A green thumb unfulfilled

Posted Jul 13th, 2009 in Eating Niagara

A green thumb unfulfilled

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I've been a little confused and perplexed by my garden.

My tomato plants have grown, I thought to quite good heights. They even had blossoms, until they shrivelled up, taking bloom, leaves and stem with them, leaving no sign of a tomato behind. It didn't look right but since five plants did that, I thought it must be normal.

Time for Grub Blogs - tomato plant
My only hope for fresh tomatoes. If you look closely at my red in/yellow out tomato there are still some blooms in tact. For now.

My eggplant, well, it's taking it's time, too, it seems. And for someone who just wants to be able to harvest something from their garden and proudly proclaim 'I grew this myself' to her cats when she serves herself what would be the most delicious dinner of all, it's been agony.

Still, I've tried being patient. I worried I was doing something wrong. Then I blamed the weather. Then I didn't know who or what to blame and figured this was just how my garden grows.

Well, I got a reality check last night when Linda had a look and made this diagnosis: my stagnating tomatoes and stunted eggplant aren't getting enough sun. No worries, though, she assured. She was growing lots so I was guaranteed some tomatoes this summer.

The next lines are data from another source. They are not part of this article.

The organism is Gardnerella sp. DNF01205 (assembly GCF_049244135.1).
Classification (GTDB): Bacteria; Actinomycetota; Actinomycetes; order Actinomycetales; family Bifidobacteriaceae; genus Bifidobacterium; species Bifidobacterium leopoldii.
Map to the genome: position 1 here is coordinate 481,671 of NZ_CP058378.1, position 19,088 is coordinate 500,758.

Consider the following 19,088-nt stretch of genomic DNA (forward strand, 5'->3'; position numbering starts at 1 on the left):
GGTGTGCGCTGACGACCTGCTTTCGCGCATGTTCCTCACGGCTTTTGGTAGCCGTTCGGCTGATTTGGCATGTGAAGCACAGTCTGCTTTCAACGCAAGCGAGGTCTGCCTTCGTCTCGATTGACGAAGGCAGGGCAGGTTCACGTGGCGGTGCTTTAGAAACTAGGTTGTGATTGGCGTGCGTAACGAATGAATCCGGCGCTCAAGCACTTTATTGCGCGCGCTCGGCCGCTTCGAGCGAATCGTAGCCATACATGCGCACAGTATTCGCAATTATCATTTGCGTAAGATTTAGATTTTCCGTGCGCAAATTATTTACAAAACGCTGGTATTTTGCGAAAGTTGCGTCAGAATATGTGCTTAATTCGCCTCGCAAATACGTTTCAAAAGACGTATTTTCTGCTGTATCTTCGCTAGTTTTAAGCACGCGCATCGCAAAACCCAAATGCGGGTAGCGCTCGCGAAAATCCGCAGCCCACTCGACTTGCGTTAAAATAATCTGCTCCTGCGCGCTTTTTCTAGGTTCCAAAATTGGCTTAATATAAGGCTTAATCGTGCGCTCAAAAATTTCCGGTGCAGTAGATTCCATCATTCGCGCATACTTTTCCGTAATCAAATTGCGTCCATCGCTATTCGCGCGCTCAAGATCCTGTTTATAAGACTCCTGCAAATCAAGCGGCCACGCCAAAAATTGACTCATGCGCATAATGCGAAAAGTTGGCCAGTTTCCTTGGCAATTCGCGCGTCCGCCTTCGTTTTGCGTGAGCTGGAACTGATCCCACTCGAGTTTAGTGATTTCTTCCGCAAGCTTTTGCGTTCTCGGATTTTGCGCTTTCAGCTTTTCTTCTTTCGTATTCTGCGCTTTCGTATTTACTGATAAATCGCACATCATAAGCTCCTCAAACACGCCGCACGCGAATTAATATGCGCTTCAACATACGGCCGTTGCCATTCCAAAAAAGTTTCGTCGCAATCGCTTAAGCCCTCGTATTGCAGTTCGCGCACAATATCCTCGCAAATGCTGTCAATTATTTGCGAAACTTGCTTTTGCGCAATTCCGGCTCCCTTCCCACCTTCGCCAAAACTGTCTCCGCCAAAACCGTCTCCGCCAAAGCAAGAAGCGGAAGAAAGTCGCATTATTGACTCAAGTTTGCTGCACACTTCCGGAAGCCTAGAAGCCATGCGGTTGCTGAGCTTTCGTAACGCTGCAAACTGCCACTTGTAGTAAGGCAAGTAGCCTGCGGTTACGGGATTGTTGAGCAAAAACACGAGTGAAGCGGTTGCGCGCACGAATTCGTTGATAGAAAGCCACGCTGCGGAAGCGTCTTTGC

In my CSA basket.

Vegetables need full sun, Linda told me.

C'mon, there's got to be something that doesn't. What about rhubarb? That stuff grows like a weed, I said.


Is there anything that can grow in my garden, a place where the sun has come and gone by 3 p.m., I asked hopefully and ruefully all at once.

Hostas, Linda said.

Here comes another sigh.

Idiot-proof, part-sun, part-shade loving hostas appearing in gardens everywhere. But white and green and brown and purple tomatoes, no way.

Ever since getting a house with room for a garden, I've looked so forward to growing some food-producing plants. To me, there's a greater sense of accomplishment than the survival of plant that's virtually impossible to kill. No offence to hostas. They're nice but they'll never be dinner.

Time for Grub Blogs - garden
Since when do gardens need sun? My garden as of July 13, 2009. As you can see, hostas and stonecrop are thriving.

On a brighter note, at least I didn't do anything wrong. Well, save for the fact that I planted my tomatoes in a shady garden.

I did harvest a few leaves of chard growing in the same sunlight-deprived garden to eat in a frittata tonight. But apparently it's progress hasn't been quite as stellar as I thought either.

I can already picture the ornamental grasses taking their place next year...


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